BP oil may have added to uncertain future of Mississippi River shrimp
Young freshwater shrimp are stirring in the murky Mississippi River, cued by warming water temperatures to head upstream in great darting hordes each night. Soon, the adult females will stir too, carrying masses of orange eggs hundreds of miles downstream and releasing their progeny where the Mississippi meets the Gulf of Mexico.
This amazing and still-mysterious life cycle put the Ohio River Shrimp, Macrobrachium ohione, in harm’s way last summer as a tsunami of BP oil lapped endlessly at the Mississippi's mouth and Louisiana shores.
“Last year’s oil spill called attention to it,” said Paul Hartfield, a Jackson, Miss.-based biologist with the U.S. Fish and Wildlife Service.
The amphidromous river shrimp live and breed in freshwater, historically as far upstream on the Mississippi as St. Louis and hundreds of miles up the Ohio River. The adult females carry their fertilized eggs downstream, almost to the Gulf of Mexico, releasing them to drift into salt water and develop for a month or so. Then the adults and their young head back upstream to breed again.
“It’s one of the great migrations on the planet,” said Tyler Olivier, Hartfield’s research colleague and a doctoral candidate at the University of Louisiana at Lafayette, as he rested in the shade of willows during a boat survey near Vicksburg, Miss. Because the young shrimp need to live in salt water for a period to successfully molt from larval stages into adulthood, their life cycle means they must travel up to 1,000 miles twice each year.
While last year that meant river shrimp swam straight into the “heart of darkness,” as Hartfield puts it, the future of the species has been uncertain for decades. They may be one of the most abundant animals in the Mississippi, serving as a crucial food source for birds and fish, but it is also one of the least understood. The species used to be served in New Orleans restaurants up until the early 1900s. It was caught for bait as well.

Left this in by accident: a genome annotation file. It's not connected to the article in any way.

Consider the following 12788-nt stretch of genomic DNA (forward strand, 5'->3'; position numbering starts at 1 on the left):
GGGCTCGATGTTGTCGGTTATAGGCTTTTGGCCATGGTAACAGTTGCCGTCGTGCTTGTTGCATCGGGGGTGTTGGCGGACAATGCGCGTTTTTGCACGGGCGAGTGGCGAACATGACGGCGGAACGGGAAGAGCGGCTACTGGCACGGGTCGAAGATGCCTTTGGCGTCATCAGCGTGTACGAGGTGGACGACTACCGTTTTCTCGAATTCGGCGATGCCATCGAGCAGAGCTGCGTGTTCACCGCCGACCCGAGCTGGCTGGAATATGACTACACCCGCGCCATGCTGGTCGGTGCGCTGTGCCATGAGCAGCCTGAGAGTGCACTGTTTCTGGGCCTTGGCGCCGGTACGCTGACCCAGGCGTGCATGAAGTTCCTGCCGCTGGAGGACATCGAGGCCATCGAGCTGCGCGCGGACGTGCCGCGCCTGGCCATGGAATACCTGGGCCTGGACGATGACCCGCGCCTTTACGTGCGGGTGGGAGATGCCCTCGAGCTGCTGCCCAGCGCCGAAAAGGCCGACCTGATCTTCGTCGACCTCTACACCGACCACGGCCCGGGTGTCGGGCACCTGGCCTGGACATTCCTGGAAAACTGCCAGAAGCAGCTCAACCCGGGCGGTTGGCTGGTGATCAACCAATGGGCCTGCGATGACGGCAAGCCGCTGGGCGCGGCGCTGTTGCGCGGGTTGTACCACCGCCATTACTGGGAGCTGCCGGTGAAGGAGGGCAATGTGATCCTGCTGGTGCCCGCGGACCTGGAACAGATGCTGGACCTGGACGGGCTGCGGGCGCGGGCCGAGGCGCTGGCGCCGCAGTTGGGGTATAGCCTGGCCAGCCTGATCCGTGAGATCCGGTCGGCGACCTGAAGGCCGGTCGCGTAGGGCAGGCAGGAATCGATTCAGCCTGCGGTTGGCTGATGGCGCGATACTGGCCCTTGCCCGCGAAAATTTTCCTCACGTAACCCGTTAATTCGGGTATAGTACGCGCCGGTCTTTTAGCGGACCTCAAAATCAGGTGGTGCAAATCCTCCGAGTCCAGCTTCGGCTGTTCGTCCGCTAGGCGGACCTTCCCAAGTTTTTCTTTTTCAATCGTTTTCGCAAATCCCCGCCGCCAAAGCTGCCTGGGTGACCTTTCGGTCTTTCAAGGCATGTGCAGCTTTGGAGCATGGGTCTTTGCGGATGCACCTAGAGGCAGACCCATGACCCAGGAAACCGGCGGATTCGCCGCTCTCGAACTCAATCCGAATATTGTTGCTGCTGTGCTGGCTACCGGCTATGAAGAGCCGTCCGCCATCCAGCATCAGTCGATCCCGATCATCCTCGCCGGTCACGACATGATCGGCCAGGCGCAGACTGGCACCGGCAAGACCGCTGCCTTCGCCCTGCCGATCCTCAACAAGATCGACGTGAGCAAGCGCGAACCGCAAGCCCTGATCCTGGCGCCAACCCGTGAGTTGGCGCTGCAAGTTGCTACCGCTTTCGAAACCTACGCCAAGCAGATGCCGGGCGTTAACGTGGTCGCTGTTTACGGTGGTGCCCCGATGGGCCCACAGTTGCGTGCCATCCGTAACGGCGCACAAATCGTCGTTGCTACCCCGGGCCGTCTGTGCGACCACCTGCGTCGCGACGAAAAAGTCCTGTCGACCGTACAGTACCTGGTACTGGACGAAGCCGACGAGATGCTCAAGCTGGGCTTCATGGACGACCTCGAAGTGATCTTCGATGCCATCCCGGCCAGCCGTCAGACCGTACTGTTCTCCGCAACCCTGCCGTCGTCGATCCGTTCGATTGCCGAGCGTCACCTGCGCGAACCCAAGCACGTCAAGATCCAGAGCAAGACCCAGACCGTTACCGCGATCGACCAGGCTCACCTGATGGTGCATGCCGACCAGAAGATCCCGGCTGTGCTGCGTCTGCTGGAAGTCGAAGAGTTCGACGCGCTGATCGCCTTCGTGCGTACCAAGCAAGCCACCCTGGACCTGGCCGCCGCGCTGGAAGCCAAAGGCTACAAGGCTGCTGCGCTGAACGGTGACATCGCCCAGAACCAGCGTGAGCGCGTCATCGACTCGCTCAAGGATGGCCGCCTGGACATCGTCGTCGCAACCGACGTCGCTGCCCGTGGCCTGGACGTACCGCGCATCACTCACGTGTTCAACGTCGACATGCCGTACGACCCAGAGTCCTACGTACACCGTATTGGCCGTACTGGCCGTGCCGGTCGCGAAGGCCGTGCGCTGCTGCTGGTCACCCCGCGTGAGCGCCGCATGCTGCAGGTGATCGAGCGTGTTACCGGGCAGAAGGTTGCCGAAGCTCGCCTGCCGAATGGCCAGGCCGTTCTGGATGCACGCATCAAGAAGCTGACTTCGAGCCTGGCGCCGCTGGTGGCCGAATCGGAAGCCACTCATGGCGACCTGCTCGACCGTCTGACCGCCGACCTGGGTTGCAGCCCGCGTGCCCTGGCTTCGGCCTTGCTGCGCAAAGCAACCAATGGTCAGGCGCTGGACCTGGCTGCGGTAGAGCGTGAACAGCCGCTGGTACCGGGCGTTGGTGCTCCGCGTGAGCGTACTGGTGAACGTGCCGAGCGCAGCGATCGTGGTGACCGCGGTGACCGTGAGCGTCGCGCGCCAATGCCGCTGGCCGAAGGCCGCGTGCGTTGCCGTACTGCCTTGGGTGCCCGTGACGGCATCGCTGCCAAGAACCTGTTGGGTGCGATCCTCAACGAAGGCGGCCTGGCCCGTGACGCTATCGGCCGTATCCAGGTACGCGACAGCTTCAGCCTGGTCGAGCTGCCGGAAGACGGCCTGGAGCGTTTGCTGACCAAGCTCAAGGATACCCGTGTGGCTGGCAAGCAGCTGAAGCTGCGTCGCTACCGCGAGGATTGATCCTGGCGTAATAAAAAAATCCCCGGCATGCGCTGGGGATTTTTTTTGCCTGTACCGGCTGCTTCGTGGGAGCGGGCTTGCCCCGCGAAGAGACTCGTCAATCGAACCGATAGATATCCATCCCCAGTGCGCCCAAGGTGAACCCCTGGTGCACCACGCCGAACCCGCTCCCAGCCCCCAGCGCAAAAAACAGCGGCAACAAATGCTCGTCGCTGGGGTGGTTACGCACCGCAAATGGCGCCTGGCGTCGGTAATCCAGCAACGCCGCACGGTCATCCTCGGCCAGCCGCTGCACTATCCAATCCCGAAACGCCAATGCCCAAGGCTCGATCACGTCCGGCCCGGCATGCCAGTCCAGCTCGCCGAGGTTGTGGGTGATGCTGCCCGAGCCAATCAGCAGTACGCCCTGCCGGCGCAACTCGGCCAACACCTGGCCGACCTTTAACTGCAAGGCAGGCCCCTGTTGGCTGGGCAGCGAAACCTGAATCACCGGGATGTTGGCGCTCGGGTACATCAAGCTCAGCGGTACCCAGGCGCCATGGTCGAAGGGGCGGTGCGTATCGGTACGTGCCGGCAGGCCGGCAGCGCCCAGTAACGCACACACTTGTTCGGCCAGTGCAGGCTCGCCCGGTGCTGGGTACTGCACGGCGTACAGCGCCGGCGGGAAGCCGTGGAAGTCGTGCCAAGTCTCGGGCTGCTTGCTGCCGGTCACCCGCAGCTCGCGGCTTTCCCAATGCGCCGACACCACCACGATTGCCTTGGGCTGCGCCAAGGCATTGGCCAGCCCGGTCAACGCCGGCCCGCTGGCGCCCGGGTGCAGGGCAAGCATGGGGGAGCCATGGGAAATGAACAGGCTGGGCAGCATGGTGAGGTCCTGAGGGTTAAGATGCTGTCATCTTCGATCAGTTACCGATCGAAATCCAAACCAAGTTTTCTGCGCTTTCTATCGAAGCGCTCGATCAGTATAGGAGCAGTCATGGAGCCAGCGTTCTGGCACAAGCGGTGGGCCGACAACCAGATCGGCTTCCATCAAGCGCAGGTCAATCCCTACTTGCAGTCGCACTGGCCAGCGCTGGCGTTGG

One scientific journal noted that the annual harvest of river shrimp in the Mississippi declined from nearly 1,000 tons in the 1930s to about 2 tons a year by the 1970s. That’s the same period that the U.S. Army Corps of Engineers began intensive management of the Mississippi – installing rock dikes along the shores, straightening the channel and erecting hundreds of miles of levees to accommodate barge traffic and facilitate farming of what was once a 25-million-acre floodplain forest. That river management also was a big reason Louisiana has lost more than 1 million acres of coastal marsh since the 1930s, as land-building sediments are shunted offshore instead of being allowed to rebuild marshes every year.
No one knows if the river shrimp decline can be linked to intensive river management, but Hartfield and others suspect it is. The species seems to be mostly extirpated from the upper parts of its range in the Mississippi and now exists mainly south of Memphis.
Hartfield and Olivier began regular trapping of river shrimp last year near Vicksburg, or more than 400 miles upstream from the Gulf of Mexico. They caught them in wire mesh traps as far as 480 miles upstream, north Greenville, Miss. Their research is not funded by BP but normal operating funds they receive. They’ve already learned several things about the shrimp’s movements, including that they seem to move on the bottom of the river during the day, when they are more subject to predation. They will compare their data with last year to see if they can detect differences in abundance because of the oil spill. We may never know how much the oil spill added to their decline, Hartfield said.
River shrimp are not related to the Gulf shrimp. They are more related to crustaceans like crayfish. And they can walk like them, too, and climb up or around small dams and other obstructions. Other migrations of amphidromous shrimp have been seen throughout the world. Some, in the Caribbean and elsewhere in the tropics, occur in much smaller rivers and cover much shorter distances. Others occur in the Amazon, Ganges and other large rivers.
The males and juveniles measure about an inch or two long. The adult females can be up to four inches long.
Hartfield and Olivier will keep catching shrimp this spring and through next winter.
Said Hartfield: “Here’s one of the most basic elements of the Mississippi River food chain, and we don’t know anything about it.”